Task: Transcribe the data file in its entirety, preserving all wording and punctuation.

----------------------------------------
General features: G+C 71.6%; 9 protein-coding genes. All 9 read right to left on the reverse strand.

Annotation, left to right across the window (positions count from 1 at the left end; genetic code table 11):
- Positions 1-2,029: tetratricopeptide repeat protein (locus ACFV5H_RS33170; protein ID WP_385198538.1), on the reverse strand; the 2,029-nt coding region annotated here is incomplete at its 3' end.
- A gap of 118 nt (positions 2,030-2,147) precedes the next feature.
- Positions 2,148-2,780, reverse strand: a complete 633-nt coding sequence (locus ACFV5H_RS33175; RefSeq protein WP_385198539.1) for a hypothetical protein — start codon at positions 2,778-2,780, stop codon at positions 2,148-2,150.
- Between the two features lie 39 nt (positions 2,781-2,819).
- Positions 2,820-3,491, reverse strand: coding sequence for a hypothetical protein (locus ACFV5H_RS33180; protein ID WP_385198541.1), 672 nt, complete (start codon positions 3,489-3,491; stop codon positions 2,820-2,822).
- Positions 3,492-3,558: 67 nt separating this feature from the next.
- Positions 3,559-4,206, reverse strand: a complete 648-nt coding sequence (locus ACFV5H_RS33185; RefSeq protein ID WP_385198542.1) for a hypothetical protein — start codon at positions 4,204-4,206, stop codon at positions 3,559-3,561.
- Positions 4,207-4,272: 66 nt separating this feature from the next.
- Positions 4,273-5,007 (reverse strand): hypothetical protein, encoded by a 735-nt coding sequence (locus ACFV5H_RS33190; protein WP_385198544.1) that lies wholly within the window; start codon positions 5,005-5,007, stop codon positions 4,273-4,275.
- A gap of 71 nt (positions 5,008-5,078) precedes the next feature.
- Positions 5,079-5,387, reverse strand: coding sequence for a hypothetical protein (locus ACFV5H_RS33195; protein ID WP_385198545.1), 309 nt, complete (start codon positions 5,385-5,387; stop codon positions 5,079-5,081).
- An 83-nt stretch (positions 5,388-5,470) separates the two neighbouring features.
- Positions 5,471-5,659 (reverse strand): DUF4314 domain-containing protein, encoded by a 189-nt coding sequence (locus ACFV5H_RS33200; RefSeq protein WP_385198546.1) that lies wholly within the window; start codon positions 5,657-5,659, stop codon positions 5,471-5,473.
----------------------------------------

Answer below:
General features: G+C 71.6%; 9 protein-coding genes. All 9 read right to left on the reverse strand.

Annotation, left to right across the window (positions count from 1 at the left end; genetic code table 11):
- Positions 1-2,029: tetratricopeptide repeat protein (locus ACFV5H_RS33170; protein ID WP_385198538.1), on the reverse strand; the 2,029-nt coding region annotated here is incomplete at its 3' end.
- A gap of 118 nt (positions 2,030-2,147) precedes the next feature.
- Positions 2,148-2,780, reverse strand: a complete 633-nt coding sequence (locus ACFV5H_RS33175; RefSeq protein WP_385198539.1) for a hypothetical protein — start codon at positions 2,778-2,780, stop codon at positions 2,148-2,150.
- Between the two features lie 39 nt (positions 2,781-2,819).
- Positions 2,820-3,491, reverse strand: coding sequence for a hypothetical protein (locus ACFV5H_RS33180; protein ID WP_385198541.1), 672 nt, complete (start codon positions 3,489-3,491; stop codon positions 2,820-2,822).
- Positions 3,492-3,558: 67 nt separating this feature from the next.
- Positions 3,559-4,206, reverse strand: a complete 648-nt coding sequence (locus ACFV5H_RS33185; RefSeq protein ID WP_385198542.1) for a hypothetical protein — start codon at positions 4,204-4,206, stop codon at positions 3,559-3,561.
- Positions 4,207-4,272: 66 nt separating this feature from the next.
- Positions 4,273-5,007 (reverse strand): hypothetical protein, encoded by a 735-nt coding sequence (locus ACFV5H_RS33190; protein WP_385198544.1) that lies wholly within the window; start codon positions 5,005-5,007, stop codon positions 4,273-4,275.
- A gap of 71 nt (positions 5,008-5,078) precedes the next feature.
- Positions 5,079-5,387, reverse strand: coding sequence for a hypothetical protein (locus ACFV5H_RS33195; protein ID WP_385198545.1), 309 nt, complete (start codon positions 5,385-5,387; stop codon positions 5,079-5,081).
- An 83-nt stretch (positions 5,388-5,470) separates the two neighbouring features.
- Positions 5,471-5,659 (reverse strand): DUF4314 domain-containing protein, encoded by a 189-nt coding sequence (locus ACFV5H_RS33200; RefSeq protein WP_385198546.1) that lies wholly within the window; start codon positions 5,657-5,659, stop codon positions 5,471-5,473.